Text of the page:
Therefore this.

To explain the title of this blog, Conflicting Motor Programs: it comes from PJ Eby's Less Wrong article Improving The Akrasia Hypothesis. To put it short, PJE proposes that akrasia --you know, putting things off--, happens when there are "conflicting active voluntary motor programs." Like trying to turn head on both ways at the same time but applied to doing something even more complicated. That's the concept I try to remind myself of when something seems difficult to do.

One high-level motor program conflict I have is between throwing out shoddy, conversational text and the idea that you should try to actively become a better writer. If you lower the bar enough, you can get masses of text out of your system, but at the same time you feel like you're doing a disservice to the world. I guess my approach will be the famous Worse is Better, with the added "some day I will really practice this writing thing."

Because, you know, practice really is the only way to become better. But unfortunately it is really easy to not practice. Really. It is easy to get the most awesome insights into the nature of becoming an expert, but to never actually do anything about it. It's like imagining yourself exercising and getting stuck to the idea of yourself exercising without actually doing it. Like, reaping the mental benefits without the actual work.

But real practice is hard. It's not hard like crossing the South Pole barefooted or single-parenting five ADHD kids. The hardness of practice is that it requires a continuous, conscious attention to whatever you are doing. That doesn't sound hard, but it really is. It is hard, because it is really easy to do the opposite: nothing. Those who can sustain such effort years over are the respective experts. Most of us put a bare minimum effort and fall back to autopilot whenever we can.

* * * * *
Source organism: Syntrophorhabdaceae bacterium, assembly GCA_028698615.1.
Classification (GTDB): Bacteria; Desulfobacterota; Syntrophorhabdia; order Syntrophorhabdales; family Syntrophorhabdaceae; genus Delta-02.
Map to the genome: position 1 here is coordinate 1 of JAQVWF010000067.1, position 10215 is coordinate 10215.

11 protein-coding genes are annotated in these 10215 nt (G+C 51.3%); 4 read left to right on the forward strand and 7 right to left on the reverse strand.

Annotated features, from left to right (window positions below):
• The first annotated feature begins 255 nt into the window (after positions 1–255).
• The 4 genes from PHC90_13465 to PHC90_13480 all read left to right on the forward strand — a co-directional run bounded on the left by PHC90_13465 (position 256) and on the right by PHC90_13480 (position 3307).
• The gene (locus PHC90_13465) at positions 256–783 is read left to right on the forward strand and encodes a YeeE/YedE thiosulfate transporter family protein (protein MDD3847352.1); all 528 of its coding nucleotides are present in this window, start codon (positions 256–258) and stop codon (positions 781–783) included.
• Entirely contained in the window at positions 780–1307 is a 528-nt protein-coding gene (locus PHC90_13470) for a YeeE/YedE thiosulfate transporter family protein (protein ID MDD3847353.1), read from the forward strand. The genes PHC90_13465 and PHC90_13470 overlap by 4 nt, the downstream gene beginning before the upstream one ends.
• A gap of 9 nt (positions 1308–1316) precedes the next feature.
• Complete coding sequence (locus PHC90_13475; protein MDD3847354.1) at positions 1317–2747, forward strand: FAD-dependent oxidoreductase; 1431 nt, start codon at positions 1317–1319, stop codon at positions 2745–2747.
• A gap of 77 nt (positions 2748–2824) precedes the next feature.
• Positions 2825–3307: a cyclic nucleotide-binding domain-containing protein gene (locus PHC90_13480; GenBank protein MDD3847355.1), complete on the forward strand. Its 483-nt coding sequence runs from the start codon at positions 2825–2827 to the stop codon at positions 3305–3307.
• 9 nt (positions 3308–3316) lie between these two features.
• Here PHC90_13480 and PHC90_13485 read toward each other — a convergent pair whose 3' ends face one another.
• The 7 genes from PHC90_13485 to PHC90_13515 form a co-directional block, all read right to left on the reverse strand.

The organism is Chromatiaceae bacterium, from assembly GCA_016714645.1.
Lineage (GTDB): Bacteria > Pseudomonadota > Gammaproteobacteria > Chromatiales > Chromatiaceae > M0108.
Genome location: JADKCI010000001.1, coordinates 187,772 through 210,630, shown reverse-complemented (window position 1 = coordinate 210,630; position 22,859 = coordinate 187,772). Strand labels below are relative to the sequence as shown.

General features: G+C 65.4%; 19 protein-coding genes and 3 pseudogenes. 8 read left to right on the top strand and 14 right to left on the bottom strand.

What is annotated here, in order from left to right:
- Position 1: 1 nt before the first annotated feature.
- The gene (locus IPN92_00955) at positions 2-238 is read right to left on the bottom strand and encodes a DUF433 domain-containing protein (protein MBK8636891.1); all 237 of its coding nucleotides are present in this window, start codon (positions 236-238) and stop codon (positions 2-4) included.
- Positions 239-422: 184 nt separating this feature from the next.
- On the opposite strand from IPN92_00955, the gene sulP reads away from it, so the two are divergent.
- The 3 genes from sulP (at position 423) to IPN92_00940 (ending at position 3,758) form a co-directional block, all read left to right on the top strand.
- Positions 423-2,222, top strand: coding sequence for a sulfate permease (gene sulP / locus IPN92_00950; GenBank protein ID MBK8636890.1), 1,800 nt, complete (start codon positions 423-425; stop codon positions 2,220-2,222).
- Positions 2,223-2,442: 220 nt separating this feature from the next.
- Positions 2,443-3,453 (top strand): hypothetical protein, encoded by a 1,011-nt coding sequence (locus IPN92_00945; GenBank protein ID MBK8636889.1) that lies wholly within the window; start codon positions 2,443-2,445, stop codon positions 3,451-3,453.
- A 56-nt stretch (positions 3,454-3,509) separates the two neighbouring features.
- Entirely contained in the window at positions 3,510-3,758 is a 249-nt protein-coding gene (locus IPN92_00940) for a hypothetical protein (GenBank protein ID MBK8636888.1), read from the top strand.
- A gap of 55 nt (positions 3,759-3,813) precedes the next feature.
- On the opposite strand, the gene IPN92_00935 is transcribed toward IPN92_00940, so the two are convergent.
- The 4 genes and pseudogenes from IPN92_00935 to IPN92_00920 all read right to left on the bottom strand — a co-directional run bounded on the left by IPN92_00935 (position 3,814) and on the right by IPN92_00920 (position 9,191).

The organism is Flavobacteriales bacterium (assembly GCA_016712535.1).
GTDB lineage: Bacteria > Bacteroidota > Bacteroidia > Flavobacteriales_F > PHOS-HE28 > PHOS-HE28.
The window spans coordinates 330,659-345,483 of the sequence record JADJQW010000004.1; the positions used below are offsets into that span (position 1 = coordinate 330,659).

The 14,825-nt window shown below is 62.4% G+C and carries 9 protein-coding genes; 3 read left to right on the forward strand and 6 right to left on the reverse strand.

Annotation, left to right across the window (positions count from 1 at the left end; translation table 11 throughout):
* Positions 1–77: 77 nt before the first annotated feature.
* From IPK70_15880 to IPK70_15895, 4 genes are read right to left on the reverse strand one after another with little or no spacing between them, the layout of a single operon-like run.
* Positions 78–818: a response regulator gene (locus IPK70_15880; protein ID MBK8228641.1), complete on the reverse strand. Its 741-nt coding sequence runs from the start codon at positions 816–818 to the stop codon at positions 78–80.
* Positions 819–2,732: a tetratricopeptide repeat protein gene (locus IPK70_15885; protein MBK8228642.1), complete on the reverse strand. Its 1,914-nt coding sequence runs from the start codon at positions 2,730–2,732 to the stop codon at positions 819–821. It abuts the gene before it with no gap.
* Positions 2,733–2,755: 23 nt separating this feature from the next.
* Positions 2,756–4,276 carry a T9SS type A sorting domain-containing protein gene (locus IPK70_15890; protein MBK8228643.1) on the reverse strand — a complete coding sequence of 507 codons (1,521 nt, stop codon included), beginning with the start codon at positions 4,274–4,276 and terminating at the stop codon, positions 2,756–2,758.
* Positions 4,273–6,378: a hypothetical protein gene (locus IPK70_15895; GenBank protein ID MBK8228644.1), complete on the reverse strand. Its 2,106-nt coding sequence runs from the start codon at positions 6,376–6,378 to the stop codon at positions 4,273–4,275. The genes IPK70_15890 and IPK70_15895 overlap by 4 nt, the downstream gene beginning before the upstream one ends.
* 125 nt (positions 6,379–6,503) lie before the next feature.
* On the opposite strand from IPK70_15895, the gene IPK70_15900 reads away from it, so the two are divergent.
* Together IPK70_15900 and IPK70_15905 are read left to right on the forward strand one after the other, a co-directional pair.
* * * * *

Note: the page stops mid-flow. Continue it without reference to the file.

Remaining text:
The same, of course, applies to writing. As Venkatesh Rao, of the Ribbon Farm fame, put it in his Quora answer:
What matters is not how much you write, but how much you rewrite.
So I guess I will try to churn out text but also feel bad about not trying to get better at it. I have the added complication of not being a native English speaker, but I take it just as a another challenge in the same journey. At least I feel fluent writing in English even though I know I cannot write grammatically correct English. Not even close.

But it's fun. I hope you don't mind.

The other side is that I want to create a story line around the articles and concepts that have intrigued me over the years. For years, they have only been filed as bookmarks. These articles and ideas do leave some traces in my thought processes, but without active writing I don't know what I actually think about them.

I guess that's enough for an introduction to the blog. I haven't decided how much to reveal about myself explicitly, but in some sense I am revealing a lot more by the content of the articles.

It is 10pm now and it means I need to go to bed. But that's a subject to another article at another time. Good night.